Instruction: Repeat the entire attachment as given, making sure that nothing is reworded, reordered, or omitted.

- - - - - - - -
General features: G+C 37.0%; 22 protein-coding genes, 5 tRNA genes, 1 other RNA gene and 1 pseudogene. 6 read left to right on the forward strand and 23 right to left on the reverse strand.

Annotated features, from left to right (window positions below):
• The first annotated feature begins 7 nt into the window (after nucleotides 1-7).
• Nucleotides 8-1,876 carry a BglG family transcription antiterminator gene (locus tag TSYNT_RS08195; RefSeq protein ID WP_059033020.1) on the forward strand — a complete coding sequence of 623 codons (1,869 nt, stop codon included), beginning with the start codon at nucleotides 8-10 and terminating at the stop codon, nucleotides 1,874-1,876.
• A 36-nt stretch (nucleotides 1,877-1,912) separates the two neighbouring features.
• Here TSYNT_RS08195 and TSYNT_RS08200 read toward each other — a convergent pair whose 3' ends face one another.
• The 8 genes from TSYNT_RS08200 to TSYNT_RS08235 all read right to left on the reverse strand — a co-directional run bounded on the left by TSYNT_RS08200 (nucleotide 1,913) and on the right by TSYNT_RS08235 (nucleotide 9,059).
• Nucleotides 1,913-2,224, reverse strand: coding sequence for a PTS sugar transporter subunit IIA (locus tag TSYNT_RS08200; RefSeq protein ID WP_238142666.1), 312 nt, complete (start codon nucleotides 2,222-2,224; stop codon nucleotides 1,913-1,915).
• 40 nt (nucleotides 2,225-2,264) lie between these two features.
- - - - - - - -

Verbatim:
General features: G+C 37.0%; 22 protein-coding genes, 5 tRNA genes, 1 other RNA gene and 1 pseudogene. 6 read left to right on the forward strand and 23 right to left on the reverse strand.

Annotated features, from left to right (window positions below):
• The first annotated feature begins 7 nt into the window (after nucleotides 1-7).
• Nucleotides 8-1,876 carry a BglG family transcription antiterminator gene (locus tag TSYNT_RS08195; RefSeq protein ID WP_059033020.1) on the forward strand — a complete coding sequence of 623 codons (1,869 nt, stop codon included), beginning with the start codon at nucleotides 8-10 and terminating at the stop codon, nucleotides 1,874-1,876.
• A 36-nt stretch (nucleotides 1,877-1,912) separates the two neighbouring features.
• Here TSYNT_RS08195 and TSYNT_RS08200 read toward each other — a convergent pair whose 3' ends face one another.
• The 8 genes from TSYNT_RS08200 to TSYNT_RS08235 all read right to left on the reverse strand — a co-directional run bounded on the left by TSYNT_RS08200 (nucleotide 1,913) and on the right by TSYNT_RS08235 (nucleotide 9,059).
• Nucleotides 1,913-2,224, reverse strand: coding sequence for a PTS sugar transporter subunit IIA (locus tag TSYNT_RS08200; RefSeq protein ID WP_238142666.1), 312 nt, complete (start codon nucleotides 2,222-2,224; stop codon nucleotides 1,913-1,915).
• 40 nt (nucleotides 2,225-2,264) lie between these two features.